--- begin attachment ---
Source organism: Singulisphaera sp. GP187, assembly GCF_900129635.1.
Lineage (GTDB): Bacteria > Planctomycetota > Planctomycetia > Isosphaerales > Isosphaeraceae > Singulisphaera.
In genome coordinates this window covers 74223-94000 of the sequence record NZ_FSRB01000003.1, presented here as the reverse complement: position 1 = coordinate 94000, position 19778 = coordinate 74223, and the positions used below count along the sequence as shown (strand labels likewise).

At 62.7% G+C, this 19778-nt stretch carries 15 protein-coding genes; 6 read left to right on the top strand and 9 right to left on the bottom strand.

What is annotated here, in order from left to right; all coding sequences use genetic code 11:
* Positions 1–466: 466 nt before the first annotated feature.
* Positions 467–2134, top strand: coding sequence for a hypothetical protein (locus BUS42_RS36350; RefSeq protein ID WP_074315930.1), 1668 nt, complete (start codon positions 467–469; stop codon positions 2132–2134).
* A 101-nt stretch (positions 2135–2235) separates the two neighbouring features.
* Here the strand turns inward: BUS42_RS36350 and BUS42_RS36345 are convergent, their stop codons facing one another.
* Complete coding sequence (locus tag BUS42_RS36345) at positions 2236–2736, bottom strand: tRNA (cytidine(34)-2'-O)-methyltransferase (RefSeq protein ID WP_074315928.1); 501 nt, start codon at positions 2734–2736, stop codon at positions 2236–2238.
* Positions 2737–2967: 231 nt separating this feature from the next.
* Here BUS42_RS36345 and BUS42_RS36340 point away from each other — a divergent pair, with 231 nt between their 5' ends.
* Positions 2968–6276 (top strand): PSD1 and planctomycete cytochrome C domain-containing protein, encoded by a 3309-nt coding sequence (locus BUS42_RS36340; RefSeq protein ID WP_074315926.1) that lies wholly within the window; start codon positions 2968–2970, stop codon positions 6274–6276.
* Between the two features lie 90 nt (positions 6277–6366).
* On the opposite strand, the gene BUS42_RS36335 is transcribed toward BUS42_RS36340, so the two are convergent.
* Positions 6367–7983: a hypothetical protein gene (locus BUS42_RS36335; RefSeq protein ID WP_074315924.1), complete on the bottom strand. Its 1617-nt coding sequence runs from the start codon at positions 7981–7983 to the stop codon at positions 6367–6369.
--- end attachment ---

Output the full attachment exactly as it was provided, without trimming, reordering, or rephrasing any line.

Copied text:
Source organism: Singulisphaera sp. GP187, assembly GCF_900129635.1.
Lineage (GTDB): Bacteria > Planctomycetota > Planctomycetia > Isosphaerales > Isosphaeraceae > Singulisphaera.
In genome coordinates this window covers 74223-94000 of the sequence record NZ_FSRB01000003.1, presented here as the reverse complement: position 1 = coordinate 94000, position 19778 = coordinate 74223, and the positions used below count along the sequence as shown (strand labels likewise).

At 62.7% G+C, this 19778-nt stretch carries 15 protein-coding genes; 6 read left to right on the top strand and 9 right to left on the bottom strand.

What is annotated here, in order from left to right; all coding sequences use genetic code 11:
* Positions 1–466: 466 nt before the first annotated feature.
* Positions 467–2134, top strand: coding sequence for a hypothetical protein (locus BUS42_RS36350; RefSeq protein ID WP_074315930.1), 1668 nt, complete (start codon positions 467–469; stop codon positions 2132–2134).
* A 101-nt stretch (positions 2135–2235) separates the two neighbouring features.
* Here the strand turns inward: BUS42_RS36350 and BUS42_RS36345 are convergent, their stop codons facing one another.
* Complete coding sequence (locus tag BUS42_RS36345) at positions 2236–2736, bottom strand: tRNA (cytidine(34)-2'-O)-methyltransferase (RefSeq protein ID WP_074315928.1); 501 nt, start codon at positions 2734–2736, stop codon at positions 2236–2238.
* Positions 2737–2967: 231 nt separating this feature from the next.
* Here BUS42_RS36345 and BUS42_RS36340 point away from each other — a divergent pair, with 231 nt between their 5' ends.
* Positions 2968–6276 (top strand): PSD1 and planctomycete cytochrome C domain-containing protein, encoded by a 3309-nt coding sequence (locus BUS42_RS36340; RefSeq protein ID WP_074315926.1) that lies wholly within the window; start codon positions 2968–2970, stop codon positions 6274–6276.
* Between the two features lie 90 nt (positions 6277–6366).
* On the opposite strand, the gene BUS42_RS36335 is transcribed toward BUS42_RS36340, so the two are convergent.
* Positions 6367–7983: a hypothetical protein gene (locus BUS42_RS36335; RefSeq protein ID WP_074315924.1), complete on the bottom strand. Its 1617-nt coding sequence runs from the start codon at positions 7981–7983 to the stop codon at positions 6367–6369.